So I just came back from a shoot, put my SD card in my card reader and copied the files from the card to my computer. At least I tried to, but after the first image Windows reported an error message that the connected media was not formatted in a recognisable file system.

The photo recovery software is running now and it looks like I've gotten lucky this time. Now I'm wondering if I should toss that SD card or if it's a good idea to try to format it and continue using it. I.e. is it likely there is something physically broken, or is it probably just a random error in the file system that can be fixed by formatting the card? It was a pretty expensive Sandisc Extreme 64GB card, so I don't feel like just tossing it (I bought it through Amazon, not sure if any kind of warranty applies …)

  • \$\begingroup\$ Did you use the card on different operating systems? Apart from your Windows system? \$\endgroup\$ Commented Jul 5, 2017 at 21:44
  • \$\begingroup\$ @PavanManjunath Nah, never. Put it right from my camera into my PC (Windows 10). I've used this card for a while with that camera & PC and never had a problem as wel. Also I don't think I damaged the card in any way, so this came as quite the surprise ... Also nothing recognises the card, it looks rather like a bad file system than a file system WIndows doesn't know \$\endgroup\$
    – MoritzLost
    Commented Jul 5, 2017 at 21:47
  • 1
    \$\begingroup\$ When is the last time the card was formatted, preferably by the camera? \$\endgroup\$
    – Michael C
    Commented Jul 5, 2017 at 22:45
  • \$\begingroup\$ @MIchaelClark I always format the SD card with the camera before a shoot, always with the Deep Level formatting option as well (Canon EOS system) \$\endgroup\$
    – MoritzLost
    Commented Jul 6, 2017 at 19:56

2 Answers 2


Can I keep using a corrupted SD card?

Well, you could. But you might not like the results from doing so.

Based on the rest of your description, though, before you toss the card you probably need to establish that the card, and not something else, is the actual source of the problem.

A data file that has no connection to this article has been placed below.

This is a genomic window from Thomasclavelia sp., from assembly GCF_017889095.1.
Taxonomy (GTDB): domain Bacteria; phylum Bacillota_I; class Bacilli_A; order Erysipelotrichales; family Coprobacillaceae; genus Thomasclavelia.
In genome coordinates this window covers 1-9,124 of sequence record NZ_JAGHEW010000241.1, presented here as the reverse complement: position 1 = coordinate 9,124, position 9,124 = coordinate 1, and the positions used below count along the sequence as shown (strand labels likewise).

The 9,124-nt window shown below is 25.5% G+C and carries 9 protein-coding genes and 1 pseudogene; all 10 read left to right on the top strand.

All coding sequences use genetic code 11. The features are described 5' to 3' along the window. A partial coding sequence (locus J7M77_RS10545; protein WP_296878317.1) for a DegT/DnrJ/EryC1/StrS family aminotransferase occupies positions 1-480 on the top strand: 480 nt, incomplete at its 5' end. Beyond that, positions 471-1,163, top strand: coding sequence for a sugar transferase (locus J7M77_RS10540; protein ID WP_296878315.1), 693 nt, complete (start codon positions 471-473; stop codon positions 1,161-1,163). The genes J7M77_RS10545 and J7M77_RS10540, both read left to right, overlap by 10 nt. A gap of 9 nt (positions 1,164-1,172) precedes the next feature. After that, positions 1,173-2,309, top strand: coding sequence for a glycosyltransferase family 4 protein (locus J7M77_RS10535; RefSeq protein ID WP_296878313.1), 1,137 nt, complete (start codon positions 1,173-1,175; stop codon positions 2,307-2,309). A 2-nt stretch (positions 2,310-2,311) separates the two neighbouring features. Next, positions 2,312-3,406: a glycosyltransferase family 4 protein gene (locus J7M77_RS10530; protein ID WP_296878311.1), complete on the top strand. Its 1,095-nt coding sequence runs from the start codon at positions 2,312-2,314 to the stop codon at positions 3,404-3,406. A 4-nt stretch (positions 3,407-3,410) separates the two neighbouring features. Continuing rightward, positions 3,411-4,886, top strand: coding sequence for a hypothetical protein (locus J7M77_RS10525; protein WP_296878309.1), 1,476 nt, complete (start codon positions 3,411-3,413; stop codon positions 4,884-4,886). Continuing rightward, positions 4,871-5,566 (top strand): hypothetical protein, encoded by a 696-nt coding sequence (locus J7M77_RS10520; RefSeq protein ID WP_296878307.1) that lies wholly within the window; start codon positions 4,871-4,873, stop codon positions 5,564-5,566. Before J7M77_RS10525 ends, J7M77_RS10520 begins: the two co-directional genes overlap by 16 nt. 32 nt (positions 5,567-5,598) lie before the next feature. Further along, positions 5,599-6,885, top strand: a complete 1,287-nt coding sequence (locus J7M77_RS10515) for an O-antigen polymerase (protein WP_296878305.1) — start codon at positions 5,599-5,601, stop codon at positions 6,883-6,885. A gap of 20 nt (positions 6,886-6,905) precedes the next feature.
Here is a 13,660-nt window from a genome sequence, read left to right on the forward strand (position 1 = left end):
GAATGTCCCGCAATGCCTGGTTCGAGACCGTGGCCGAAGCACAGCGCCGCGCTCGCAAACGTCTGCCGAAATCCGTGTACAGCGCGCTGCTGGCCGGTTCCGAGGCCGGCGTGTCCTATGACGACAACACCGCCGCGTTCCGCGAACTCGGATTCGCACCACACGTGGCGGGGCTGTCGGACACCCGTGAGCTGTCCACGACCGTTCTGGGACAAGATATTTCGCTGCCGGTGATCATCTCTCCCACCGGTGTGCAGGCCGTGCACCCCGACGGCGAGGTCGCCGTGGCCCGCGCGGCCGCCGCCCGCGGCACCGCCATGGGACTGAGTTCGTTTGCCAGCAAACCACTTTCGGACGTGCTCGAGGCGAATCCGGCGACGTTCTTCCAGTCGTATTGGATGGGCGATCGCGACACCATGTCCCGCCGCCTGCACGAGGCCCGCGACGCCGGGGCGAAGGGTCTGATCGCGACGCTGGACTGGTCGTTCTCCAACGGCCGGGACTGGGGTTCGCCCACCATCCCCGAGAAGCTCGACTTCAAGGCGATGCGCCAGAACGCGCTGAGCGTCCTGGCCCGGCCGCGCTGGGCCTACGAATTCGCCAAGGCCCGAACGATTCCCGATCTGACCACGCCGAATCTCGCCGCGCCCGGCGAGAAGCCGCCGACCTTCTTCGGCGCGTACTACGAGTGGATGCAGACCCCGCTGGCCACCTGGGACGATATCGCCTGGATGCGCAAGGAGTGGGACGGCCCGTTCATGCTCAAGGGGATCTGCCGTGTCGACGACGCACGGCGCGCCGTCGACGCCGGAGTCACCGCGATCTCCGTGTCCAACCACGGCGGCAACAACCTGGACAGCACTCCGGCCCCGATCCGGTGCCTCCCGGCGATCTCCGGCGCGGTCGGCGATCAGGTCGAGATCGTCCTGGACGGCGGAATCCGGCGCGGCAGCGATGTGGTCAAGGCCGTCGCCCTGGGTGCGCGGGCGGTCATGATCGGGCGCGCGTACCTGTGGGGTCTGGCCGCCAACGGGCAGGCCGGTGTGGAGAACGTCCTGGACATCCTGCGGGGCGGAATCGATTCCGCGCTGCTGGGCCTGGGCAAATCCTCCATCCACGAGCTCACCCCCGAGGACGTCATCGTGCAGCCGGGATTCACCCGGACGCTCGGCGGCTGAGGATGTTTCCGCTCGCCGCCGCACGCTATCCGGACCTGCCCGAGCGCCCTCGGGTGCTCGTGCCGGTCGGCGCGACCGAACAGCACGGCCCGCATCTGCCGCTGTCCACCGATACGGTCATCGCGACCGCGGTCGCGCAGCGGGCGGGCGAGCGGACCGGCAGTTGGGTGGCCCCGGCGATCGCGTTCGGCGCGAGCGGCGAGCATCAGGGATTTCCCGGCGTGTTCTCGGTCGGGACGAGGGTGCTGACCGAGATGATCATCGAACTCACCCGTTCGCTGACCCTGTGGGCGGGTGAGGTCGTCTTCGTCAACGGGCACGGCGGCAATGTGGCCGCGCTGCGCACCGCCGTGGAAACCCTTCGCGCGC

Here's a checklist of things you should look at:

  • How was the card originally formatted? You should always format a new card in the camera in which you are using it. (Note: you can also format the card with a computer as long as you use the correct file system and create the correct folder structure that the camera requires - but it is a lot easier just to use the camera to automatically do all of that.)
  • When was the last time the card was reformatted? Not reformatting flash memory cards periodically can lead to file corruption. When a flash memory card is formatted the controller maps out sectors marked as bad so they are not reused.
  • Have you confirmed that the card reader is not the issue? Do other cards have similar issues? Or do other cards work fine?
  • If the card reader is a portable one, have you tried using a different cable to connect it to the computer? A different port?
  • Have you recently updated the USB (or Firewire, or whatever interface you are using) drivers?
  • Did you remove the card from the camera or card reader while the card was being written to? This can cause corruption of files. It may or may not have also damaged the hardware of the card.

If you've eliminated each of these possibilities then the chances are pretty good the card was corrupted.

  • \$\begingroup\$ Thanks, that sounds like a reasonable approach. The card was formatted by the camera before the shoot. I didn't remove the card while it was being written to, so that's out. No updates either, unless Windows 10 did some hidden update magic and broke something, though I find that unlikely. I guess I'll check the card reader & cables for problems before I toss the card. Thanks! \$\endgroup\$
    – MoritzLost
    Commented Jul 6, 2017 at 19:59
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    \$\begingroup\$ This. Over the years I've had far more trouble with readers and USB plugs/jacks than I have with memory cards. The only readers that haven't given me grief are the ones built into laptops. Hmmm... Then again, I don't use those nearly so often. A can of "air" and DeoxiT are handy when dealing with grungy USB gear. \$\endgroup\$
    – user86484
    Commented Sep 3, 2019 at 5:33

In a comment of yours I read "@MIchaelClark I always format the SD card with the camera before a shoot, always with the Deep Level formatting option as well (Canon EOS system)". "Always [...] before a shoot" sounds like "more times than I remember" and "Deep Level formatting option" sounds "in a manner sure not to leave any recoverable sensitive data on the card by overwriting the entire card".

Uhm, you are aware that flash memory has a limited number of write cycles? The "Deep Level formatting option" is something you use before selling or destroying an SDcard or before travelling into a country which might prosecute you based on prior contents of the card.

Doing it before every shoot means that every shoot produces the wear and tear of completely filling the card with photographs once.

Whether your card corruption is a fluke or possibly attributable to wear is something only you can judge. Modern cards should actually have ten thousands of cycles before becoming iffy so my guess would be more about removing a card when the camera/cardreader was not yet ready for it. If you are reasonably sure it was just a one-off, a normal(!) reformat should be enough to get you back in business.


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